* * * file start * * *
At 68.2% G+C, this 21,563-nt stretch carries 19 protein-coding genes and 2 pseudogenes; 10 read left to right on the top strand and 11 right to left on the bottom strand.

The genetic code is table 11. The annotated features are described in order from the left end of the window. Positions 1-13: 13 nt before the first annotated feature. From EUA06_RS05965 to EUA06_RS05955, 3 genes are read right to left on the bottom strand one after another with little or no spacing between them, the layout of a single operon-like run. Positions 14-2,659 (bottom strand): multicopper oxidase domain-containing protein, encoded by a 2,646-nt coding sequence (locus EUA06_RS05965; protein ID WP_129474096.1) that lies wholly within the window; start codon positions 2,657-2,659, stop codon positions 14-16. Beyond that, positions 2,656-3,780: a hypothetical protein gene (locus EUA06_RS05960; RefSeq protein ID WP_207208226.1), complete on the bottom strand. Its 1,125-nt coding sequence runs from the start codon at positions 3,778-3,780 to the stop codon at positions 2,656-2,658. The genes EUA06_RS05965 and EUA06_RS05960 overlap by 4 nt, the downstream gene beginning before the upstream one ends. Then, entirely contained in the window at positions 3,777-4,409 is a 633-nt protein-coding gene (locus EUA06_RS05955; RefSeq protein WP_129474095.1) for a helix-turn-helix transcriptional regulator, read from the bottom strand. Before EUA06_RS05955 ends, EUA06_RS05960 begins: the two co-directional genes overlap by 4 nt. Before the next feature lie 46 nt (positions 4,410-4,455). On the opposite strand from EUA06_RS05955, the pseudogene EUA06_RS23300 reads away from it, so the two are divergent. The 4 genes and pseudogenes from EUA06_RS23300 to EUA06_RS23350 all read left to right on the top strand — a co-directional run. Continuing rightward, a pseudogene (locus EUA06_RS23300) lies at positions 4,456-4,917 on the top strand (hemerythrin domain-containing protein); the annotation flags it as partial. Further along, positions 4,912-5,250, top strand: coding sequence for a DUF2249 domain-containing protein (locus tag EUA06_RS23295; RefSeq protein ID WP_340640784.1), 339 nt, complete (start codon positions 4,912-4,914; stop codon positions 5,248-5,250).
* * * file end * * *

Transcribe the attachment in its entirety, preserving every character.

At 68.2% G+C, this 21,563-nt stretch carries 19 protein-coding genes and 2 pseudogenes; 10 read left to right on the top strand and 11 right to left on the bottom strand.

The genetic code is table 11. The annotated features are described in order from the left end of the window. Positions 1-13: 13 nt before the first annotated feature. From EUA06_RS05965 to EUA06_RS05955, 3 genes are read right to left on the bottom strand one after another with little or no spacing between them, the layout of a single operon-like run. Positions 14-2,659 (bottom strand): multicopper oxidase domain-containing protein, encoded by a 2,646-nt coding sequence (locus EUA06_RS05965; protein ID WP_129474096.1) that lies wholly within the window; start codon positions 2,657-2,659, stop codon positions 14-16. Beyond that, positions 2,656-3,780: a hypothetical protein gene (locus EUA06_RS05960; RefSeq protein ID WP_207208226.1), complete on the bottom strand. Its 1,125-nt coding sequence runs from the start codon at positions 3,778-3,780 to the stop codon at positions 2,656-2,658. The genes EUA06_RS05965 and EUA06_RS05960 overlap by 4 nt, the downstream gene beginning before the upstream one ends. Then, entirely contained in the window at positions 3,777-4,409 is a 633-nt protein-coding gene (locus EUA06_RS05955; RefSeq protein WP_129474095.1) for a helix-turn-helix transcriptional regulator, read from the bottom strand. Before EUA06_RS05955 ends, EUA06_RS05960 begins: the two co-directional genes overlap by 4 nt. Before the next feature lie 46 nt (positions 4,410-4,455). On the opposite strand from EUA06_RS05955, the pseudogene EUA06_RS23300 reads away from it, so the two are divergent. The 4 genes and pseudogenes from EUA06_RS23300 to EUA06_RS23350 all read left to right on the top strand — a co-directional run. Continuing rightward, a pseudogene (locus EUA06_RS23300) lies at positions 4,456-4,917 on the top strand (hemerythrin domain-containing protein); the annotation flags it as partial. Further along, positions 4,912-5,250, top strand: coding sequence for a DUF2249 domain-containing protein (locus tag EUA06_RS23295; RefSeq protein ID WP_340640784.1), 339 nt, complete (start codon positions 4,912-4,914; stop codon positions 5,248-5,250).